Case Study

Loft Resumes Used VWO To Test Improved Messaging And Increased Purchases By 64.8%

64.8%
Purchases
141 Loft Resumes

Industry

Specialized Consumer Services

Company Size

1–10

Location

US

VWO and Loft Resumes

Using information from its customers’ resumes, Loft Resumes makes the documents more visually appealing.

To help improve website conversion rates, the company hired Conversionlove.com, which uses VWO for its optimization requirements.

Objective: Increasing Conversions

This is what the original home page looked like:

 

To understand possible impediments to conversion, the team conducted some usability tests that revealed that:

  • In the initial few seconds, visitors did not understand what the site offered.
  • Many visitors confused it with a resume-writing service.
  • Users mentally categorized resumes into different buckets, such as resumes with photo, resumes without photo, conservative resumes, and so on.

Next, they proceeded with a product/market fit survey (created by Sean Ellis). The survey too threw up critical insights about Loft Resumes’ customers:

  • Although their blog was the main source of traffic, customers also mentioned names of some other websites (Fab.com, Fast Company, and others) from where they heard about Loft Resumes. (These sites can be used later for media buys and display advertising.)
  • Their biggest competitors were people who hired designers.
  • Many individuals preferred to design their own resumes.
  • They understood how customers perceived the value they received from Loft Resumes’ service—that it helped customers’ resumes stand out.
  • Their service was ideal for designers, people in creative industries, and marketing professionals.

A short survey on Qualaroo revealed that some people felt that the prices of their services were too high.

Solution: Redesigning the Home Page for Enhanced Messaging Clarity

Armed with the data and above insights, the team decided that the page needed to be overhauled to improve messaging clarity around its services and benefits. The test hypothesis was that communicating the benefits of their service in a way that would make it easier for prospects to perceive would increase website sales.

They created a redesigned home page that looked like this:

VWO was used to run a Split URL test between the original and the variation. The objective of the redesigned page was to align the design and message better with how prospects think about resumes. The following changes were made:

  • Resumes were categorized as those with photo and without photo.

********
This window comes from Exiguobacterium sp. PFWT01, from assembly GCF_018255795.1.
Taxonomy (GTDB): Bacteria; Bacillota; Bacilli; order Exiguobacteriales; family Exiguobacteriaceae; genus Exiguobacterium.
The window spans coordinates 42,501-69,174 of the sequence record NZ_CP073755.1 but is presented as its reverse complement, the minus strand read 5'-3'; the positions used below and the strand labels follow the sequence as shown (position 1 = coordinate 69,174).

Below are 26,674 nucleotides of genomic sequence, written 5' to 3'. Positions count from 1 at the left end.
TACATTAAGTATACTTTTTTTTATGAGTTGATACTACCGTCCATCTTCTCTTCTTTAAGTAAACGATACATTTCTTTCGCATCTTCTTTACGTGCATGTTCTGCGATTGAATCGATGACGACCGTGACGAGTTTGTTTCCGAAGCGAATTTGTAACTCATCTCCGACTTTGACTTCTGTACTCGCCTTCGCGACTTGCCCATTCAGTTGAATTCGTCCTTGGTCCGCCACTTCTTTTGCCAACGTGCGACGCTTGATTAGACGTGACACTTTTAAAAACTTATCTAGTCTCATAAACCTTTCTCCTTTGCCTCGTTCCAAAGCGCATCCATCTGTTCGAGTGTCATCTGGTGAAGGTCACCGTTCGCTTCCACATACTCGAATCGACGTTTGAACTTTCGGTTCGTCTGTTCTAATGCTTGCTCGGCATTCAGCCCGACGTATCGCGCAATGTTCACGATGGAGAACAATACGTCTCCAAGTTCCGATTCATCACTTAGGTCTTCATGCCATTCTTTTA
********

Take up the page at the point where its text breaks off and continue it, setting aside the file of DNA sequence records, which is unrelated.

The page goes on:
• The headline emphasized the value proposition with clarity. (The control page didn’t have any headline.) This made it easy for even new visitors to the page to understand what the site was all about.
  • The second call-to-action above-the-fold directly addressed Loft Resumes’ ideal customer profiles (marketing professionals, designers, and other people in creative industries).
  • The 6-second study was used to emphasize the challenge that with so many other candidates applying for jobs, there’s a high possibility that the prospect’s resume may not get enough attention from prospective employers. By making the users more aware of the problem, their desire to distinguish their resume from the rest was increased.
  • Loft Resumes’ ability to help their customers’ resumes stand out was then shown as a solution to this problem. Users perhaps saw this service as a “need” than a frill or an optional service. This increased the perceived value of the service and narrowed down the gap with the perception of “high price.”
  • The conversion team used the popular AIDA (Attention, Interest, Desire, Action) model to rewrite the copy. Words and phrases that customers had used in the survey to describe the benefits were included.
  • To add credibility to the service and make for a more compelling case, the below-the-fold section listed customer testimonials with pictures.

Conclusion: 64.8% Increase in Purchases

The newly-designed page beat the original, increasing purchases by 64.8%.

Here’s the comparison image showing both the original home page and the winning variation:

Understanding customers and their needs does pay. Many businesses think they know their customers well and base their marketing plans on this “knowledge.”

A good practice is to periodically capture the voice of the customer through surveys and other avenues. Also, the feedback should not be limited to asking what customers like or dislike about your brand/service.

The more you let customers speak, the better insights you will have and the more effective your A/B test ideas will be. After all, the key is to make sure that your marketing messages match the thoughts of your prospects when they are thinking about buying your product and give them the required answers. Do this well, and you make a sale!

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